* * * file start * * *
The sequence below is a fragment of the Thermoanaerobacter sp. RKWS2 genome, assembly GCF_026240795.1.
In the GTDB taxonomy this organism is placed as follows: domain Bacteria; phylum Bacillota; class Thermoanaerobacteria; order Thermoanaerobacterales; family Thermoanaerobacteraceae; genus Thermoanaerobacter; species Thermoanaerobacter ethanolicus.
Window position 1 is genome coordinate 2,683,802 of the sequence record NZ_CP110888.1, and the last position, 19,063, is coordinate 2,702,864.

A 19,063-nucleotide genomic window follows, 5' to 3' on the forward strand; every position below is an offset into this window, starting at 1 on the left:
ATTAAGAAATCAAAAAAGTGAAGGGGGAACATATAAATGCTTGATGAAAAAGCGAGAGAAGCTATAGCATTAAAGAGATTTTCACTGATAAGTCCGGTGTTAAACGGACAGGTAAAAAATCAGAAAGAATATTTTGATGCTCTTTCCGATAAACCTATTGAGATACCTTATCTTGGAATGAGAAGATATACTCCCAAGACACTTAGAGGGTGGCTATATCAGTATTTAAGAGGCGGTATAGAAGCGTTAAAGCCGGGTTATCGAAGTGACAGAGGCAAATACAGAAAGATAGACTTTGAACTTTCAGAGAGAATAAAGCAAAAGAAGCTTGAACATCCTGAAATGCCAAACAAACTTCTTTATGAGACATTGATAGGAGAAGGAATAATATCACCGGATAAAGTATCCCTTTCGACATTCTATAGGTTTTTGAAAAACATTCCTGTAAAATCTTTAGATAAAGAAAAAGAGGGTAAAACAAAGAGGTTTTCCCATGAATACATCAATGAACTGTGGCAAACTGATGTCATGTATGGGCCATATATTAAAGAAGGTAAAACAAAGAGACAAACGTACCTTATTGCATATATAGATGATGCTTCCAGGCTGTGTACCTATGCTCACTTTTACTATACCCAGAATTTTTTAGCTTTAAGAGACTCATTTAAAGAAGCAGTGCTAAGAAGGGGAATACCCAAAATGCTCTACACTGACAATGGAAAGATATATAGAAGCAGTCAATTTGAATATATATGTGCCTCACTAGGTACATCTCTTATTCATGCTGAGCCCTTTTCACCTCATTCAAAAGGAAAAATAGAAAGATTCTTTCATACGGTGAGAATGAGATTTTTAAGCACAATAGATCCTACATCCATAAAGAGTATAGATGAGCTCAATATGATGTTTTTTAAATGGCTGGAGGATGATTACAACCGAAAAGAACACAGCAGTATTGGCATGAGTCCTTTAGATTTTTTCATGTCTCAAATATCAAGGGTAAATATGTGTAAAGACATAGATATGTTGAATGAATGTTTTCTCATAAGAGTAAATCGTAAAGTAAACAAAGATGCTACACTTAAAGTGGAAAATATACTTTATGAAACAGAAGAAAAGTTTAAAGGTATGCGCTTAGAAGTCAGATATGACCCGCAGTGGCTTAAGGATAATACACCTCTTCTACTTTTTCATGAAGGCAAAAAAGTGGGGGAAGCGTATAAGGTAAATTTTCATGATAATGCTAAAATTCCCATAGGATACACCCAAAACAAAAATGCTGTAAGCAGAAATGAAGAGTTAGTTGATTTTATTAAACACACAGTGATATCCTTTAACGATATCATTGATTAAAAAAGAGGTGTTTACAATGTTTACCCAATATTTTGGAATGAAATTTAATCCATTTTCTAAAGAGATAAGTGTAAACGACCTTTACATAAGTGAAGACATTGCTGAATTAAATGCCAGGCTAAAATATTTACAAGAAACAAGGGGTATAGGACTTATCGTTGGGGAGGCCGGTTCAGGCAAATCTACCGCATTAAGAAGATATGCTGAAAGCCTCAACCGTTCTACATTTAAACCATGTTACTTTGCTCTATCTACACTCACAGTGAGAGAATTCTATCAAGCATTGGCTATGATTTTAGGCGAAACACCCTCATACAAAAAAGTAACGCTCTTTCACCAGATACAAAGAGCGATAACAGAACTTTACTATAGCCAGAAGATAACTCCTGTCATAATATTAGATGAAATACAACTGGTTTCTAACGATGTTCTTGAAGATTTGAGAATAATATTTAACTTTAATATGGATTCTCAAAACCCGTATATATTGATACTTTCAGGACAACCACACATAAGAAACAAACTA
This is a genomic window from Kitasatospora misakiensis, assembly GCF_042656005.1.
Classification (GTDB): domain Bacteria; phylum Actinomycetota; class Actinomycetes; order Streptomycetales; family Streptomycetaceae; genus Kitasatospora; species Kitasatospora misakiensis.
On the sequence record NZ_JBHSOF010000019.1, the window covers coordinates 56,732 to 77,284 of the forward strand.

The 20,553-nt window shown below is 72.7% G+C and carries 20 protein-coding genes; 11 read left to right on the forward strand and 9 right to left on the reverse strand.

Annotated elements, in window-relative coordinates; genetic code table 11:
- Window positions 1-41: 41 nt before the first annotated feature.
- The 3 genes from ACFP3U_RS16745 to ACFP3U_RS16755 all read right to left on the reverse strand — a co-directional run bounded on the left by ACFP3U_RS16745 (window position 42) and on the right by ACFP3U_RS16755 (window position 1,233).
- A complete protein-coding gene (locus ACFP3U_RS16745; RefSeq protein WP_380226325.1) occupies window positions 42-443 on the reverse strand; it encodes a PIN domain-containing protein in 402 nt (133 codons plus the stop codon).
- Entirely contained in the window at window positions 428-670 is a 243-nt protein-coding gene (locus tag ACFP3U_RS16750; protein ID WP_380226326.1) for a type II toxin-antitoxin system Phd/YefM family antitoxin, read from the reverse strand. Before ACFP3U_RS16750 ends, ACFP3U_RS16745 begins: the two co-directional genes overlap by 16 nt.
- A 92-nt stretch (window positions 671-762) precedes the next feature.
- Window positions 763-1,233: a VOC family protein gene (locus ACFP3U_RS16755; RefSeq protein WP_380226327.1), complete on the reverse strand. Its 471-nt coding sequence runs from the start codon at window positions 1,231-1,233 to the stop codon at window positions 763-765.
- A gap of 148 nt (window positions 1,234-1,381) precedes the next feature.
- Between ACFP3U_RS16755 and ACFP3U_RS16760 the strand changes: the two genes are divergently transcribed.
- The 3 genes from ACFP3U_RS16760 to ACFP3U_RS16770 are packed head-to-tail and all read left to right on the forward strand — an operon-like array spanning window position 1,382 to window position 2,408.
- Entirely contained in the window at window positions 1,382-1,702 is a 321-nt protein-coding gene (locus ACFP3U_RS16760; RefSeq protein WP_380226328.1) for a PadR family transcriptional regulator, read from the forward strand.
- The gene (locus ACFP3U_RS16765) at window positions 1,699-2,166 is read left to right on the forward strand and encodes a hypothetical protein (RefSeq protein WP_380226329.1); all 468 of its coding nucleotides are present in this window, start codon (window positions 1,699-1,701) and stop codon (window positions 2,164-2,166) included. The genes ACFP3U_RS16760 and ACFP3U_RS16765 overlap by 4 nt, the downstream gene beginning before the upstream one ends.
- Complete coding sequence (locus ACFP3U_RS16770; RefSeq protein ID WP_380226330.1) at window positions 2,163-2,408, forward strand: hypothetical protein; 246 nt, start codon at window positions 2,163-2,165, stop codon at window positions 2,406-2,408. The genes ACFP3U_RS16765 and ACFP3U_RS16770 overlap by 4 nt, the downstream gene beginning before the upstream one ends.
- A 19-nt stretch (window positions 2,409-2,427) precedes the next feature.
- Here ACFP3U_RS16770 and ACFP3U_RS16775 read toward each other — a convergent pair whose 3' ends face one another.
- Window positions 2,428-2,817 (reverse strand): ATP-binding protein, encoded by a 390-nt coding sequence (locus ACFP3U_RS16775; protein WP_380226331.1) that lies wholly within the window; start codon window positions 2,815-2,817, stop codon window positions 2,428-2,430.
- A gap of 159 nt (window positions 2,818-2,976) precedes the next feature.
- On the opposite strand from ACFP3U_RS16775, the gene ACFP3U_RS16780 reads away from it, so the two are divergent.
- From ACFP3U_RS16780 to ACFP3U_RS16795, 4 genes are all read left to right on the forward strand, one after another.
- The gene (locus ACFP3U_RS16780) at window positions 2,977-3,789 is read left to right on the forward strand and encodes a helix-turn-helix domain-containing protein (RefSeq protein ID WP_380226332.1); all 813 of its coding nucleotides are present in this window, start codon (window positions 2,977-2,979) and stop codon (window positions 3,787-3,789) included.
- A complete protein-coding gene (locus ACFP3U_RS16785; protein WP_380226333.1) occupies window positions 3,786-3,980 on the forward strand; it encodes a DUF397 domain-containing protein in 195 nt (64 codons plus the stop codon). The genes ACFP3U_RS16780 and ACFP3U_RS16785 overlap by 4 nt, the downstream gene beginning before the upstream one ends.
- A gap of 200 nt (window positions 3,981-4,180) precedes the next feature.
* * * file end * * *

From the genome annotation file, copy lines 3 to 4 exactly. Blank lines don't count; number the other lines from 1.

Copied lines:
Window position 1 is genome coordinate 2,683,802 of the sequence record NZ_CP110888.1, and the last position, 19,063, is coordinate 2,702,864.

A 19,063-nucleotide genomic window follows, 5' to 3' on the forward strand; every position below is an offset into this window, starting at 1 on the left: